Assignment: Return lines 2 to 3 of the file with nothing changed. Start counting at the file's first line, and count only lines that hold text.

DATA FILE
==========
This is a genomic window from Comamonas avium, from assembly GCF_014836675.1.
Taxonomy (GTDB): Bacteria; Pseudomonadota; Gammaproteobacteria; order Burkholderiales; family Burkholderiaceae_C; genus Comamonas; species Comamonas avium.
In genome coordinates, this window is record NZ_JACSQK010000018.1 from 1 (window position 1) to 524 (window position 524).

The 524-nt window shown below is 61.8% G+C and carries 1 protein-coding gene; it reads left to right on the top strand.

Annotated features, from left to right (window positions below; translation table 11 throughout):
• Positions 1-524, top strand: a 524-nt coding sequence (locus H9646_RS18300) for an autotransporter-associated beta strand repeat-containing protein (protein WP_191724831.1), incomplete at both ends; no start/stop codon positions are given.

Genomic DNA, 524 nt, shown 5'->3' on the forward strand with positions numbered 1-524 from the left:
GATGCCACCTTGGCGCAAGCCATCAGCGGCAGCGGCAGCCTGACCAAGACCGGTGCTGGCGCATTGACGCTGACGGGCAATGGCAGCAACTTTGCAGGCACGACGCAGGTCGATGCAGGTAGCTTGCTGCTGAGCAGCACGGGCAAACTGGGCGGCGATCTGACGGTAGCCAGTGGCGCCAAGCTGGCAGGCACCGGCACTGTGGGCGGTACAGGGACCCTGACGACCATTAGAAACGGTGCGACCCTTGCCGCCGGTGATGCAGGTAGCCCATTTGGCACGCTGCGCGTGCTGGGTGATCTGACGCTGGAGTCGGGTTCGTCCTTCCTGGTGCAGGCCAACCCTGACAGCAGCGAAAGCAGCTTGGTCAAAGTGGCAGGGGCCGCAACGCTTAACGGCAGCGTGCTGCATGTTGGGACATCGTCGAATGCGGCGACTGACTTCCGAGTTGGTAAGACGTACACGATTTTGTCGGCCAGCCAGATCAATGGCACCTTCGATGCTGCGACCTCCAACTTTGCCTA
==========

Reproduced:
Taxonomy (GTDB): Bacteria; Pseudomonadota; Gammaproteobacteria; order Burkholderiales; family Burkholderiaceae_C; genus Comamonas; species Comamonas avium.
In genome coordinates, this window is record NZ_JACSQK010000018.1 from 1 (window position 1) to 524 (window position 524).